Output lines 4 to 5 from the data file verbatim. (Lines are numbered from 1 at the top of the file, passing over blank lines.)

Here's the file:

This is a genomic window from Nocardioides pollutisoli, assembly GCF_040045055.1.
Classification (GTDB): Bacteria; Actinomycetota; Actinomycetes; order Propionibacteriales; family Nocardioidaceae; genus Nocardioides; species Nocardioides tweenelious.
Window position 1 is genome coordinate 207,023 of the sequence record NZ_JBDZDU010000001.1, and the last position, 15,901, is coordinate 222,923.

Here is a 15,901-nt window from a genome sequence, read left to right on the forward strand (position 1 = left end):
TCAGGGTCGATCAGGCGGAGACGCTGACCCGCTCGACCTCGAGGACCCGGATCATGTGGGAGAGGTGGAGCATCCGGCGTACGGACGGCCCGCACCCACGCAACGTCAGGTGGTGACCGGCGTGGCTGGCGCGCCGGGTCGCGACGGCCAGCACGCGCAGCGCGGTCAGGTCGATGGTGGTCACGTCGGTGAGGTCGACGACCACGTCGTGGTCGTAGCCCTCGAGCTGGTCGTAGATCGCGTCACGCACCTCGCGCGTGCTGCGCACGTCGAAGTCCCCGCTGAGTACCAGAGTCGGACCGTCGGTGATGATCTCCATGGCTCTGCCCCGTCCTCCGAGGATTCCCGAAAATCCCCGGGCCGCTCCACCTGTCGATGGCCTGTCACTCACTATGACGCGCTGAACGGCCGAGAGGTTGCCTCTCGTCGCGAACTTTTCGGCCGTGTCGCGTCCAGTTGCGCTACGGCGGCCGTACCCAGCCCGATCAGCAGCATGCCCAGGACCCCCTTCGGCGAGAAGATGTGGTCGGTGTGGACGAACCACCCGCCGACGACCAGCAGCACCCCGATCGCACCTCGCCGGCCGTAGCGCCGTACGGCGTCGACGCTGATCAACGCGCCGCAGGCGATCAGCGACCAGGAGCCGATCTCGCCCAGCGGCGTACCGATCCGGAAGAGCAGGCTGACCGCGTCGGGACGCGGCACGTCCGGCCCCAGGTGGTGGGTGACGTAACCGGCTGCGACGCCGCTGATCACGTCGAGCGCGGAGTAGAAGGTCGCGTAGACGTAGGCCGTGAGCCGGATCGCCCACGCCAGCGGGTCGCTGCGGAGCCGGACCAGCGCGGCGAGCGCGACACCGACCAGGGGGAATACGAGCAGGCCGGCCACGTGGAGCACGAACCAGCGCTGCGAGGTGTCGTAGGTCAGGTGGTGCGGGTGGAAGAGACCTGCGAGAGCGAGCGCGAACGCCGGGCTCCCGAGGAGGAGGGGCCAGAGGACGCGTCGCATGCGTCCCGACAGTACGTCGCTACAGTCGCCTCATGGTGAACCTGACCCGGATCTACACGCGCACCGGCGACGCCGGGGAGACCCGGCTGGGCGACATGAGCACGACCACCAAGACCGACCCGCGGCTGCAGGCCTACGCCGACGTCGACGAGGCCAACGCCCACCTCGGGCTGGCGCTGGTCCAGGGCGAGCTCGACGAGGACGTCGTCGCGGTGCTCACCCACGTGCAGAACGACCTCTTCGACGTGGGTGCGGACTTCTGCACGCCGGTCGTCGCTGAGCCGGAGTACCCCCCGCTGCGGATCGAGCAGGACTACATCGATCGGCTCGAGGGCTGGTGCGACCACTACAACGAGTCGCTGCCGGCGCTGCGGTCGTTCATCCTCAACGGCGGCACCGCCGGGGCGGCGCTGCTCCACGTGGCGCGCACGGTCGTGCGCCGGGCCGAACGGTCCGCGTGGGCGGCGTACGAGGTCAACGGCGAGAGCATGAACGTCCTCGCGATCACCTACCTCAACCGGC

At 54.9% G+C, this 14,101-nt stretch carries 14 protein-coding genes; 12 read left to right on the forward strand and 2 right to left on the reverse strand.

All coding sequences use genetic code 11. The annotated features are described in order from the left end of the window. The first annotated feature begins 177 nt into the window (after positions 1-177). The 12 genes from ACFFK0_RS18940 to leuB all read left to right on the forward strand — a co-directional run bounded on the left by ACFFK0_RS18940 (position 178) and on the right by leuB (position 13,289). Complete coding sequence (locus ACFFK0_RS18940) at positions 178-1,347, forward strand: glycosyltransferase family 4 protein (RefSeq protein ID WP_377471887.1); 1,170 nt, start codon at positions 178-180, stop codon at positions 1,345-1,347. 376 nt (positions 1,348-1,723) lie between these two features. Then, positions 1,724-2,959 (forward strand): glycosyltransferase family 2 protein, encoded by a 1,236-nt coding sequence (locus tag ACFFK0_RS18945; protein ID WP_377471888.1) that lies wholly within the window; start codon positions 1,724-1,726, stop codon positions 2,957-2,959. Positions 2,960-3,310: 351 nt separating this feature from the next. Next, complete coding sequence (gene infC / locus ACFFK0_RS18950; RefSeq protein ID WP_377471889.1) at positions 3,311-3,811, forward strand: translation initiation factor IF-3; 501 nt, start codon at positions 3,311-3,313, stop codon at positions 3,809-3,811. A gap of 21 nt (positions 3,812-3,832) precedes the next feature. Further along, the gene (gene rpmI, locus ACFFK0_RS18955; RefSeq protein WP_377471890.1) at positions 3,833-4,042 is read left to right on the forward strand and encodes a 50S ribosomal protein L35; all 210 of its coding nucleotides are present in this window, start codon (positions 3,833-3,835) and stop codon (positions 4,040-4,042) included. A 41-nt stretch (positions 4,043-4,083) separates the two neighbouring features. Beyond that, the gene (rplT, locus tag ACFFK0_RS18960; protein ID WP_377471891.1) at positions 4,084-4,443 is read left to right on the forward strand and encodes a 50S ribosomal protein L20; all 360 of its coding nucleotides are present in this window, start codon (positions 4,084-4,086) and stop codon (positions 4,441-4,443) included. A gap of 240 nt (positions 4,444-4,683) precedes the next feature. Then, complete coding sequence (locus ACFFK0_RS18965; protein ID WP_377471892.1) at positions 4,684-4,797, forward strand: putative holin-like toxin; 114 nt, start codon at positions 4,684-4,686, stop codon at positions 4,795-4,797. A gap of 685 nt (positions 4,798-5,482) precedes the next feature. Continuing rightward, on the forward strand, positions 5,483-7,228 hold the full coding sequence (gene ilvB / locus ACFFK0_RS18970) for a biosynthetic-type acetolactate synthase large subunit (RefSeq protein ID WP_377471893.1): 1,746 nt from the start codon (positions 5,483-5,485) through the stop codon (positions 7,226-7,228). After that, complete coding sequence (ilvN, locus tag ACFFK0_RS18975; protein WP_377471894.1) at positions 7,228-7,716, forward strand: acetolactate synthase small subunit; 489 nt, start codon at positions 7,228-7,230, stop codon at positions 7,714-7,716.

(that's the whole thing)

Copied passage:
Here is a 15,901-nt window from a genome sequence, read left to right on the forward strand (position 1 = left end):
TCAGGGTCGATCAGGCGGAGACGCTGACCCGCTCGACCTCGAGGACCCGGATCATGTGGGAGAGGTGGAGCATCCGGCGTACGGACGGCCCGCACCCACGCAACGTCAGGTGGTGACCGGCGTGGCTGGCGCGCCGGGTCGCGACGGCCAGCACGCGCAGCGCGGTCAGGTCGATGGTGGTCACGTCGGTGAGGTCGACGACCACGTCGTGGTCGTAGCCCTCGAGCTGGTCGTAGATCGCGTCACGCACCTCGCGCGTGCTGCGCACGTCGAAGTCCCCGCTGAGTACCAGAGTCGGACCGTCGGTGATGATCTCCATGGCTCTGCCCCGTCCTCCGAGGATTCCCGAAAATCCCCGGGCCGCTCCACCTGTCGATGGCCTGTCACTCACTATGACGCGCTGAACGGCCGAGAGGTTGCCTCTCGTCGCGAACTTTTCGGCCGTGTCGCGTCCAGTTGCGCTACGGCGGCCGTACCCAGCCCGATCAGCAGCATGCCCAGGACCCCCTTCGGCGAGAAGATGTGGTCGGTGTGGACGAACCACCCGCCGACGACCAGCAGCACCCCGATCGCACCTCGCCGGCCGTAGCGCCGTACGGCGTCGACGCTGATCAACGCGCCGCAGGCGATCAGCGACCAGGAGCCGATCTCGCCCAGCGGCGTACCGATCCGGAAGAGCAGGCTGACCGCGTCGGGACGCGGCACGTCCGGCCCCAGGTGGTGGGTGACGTAACCGGCTGCGACGCCGCTGATCACGTCGAGCGCGGAGTAGAAGGTCGCGTAGACGTAGGCCGTGAGCCGGATCGCCCACGCCAGCGGGTCGCTGCGGAGCCGGACCAGCGCGGCGAGCGCGACACCGACCAGGGGGAATACGAGCAGGCCGGCCACGTGGAGCACGAACCAGCGCTGCGAGGTGTCGTAGGTCAGGTGGTGCGGGTGGAAGAGACCTGCGAGAGCGAGCGCGAACGCCGGGCTCCCGAGGAGGAGGGGCCAGAGGACGCGTCGCATGCGTCCCGACAGTACGTCGCTACAGTCGCCTCATGGTGAACCTGACCCGGATCTACACGCGCACCGGCGACGCCGGGGAGACCCGGCTGGGCGACATGAGCACGACCACCAAGACCGACCCGCGGCTGCAGGCCTACGCCGACGTCGACGAGGCCAACGCCCACCTCGGGCTGGCGCTGGTCCAGGGCGAGCTCGACGAGGACGTCGTCGCGGTGCTCACCCACGTGCAGAACGACCTCTTCGACGTGGGTGCGGACTTCTGCACGCCGGTCGTCGCTGAGCCGGAGTACCCCCCGCTGCGGATCGAGCAGGACTACATCGATCGGCTCGAGGGCTGGTGCGACCACTACAACGAGTCGCTGCCGGCGCTGCGGTCGTTCATCCTCAACGGCGGCACCGCCGGGGCGGCGCTGCTCCACGTGGCGCGCACGGTCGTGCGCCGGGCCGAACGGTCCGCGTGGGCGGCGTACGAGGTCAACGGCGAGAGCATGAACGTCCTCGCGATCACCTACCTCAACCGGC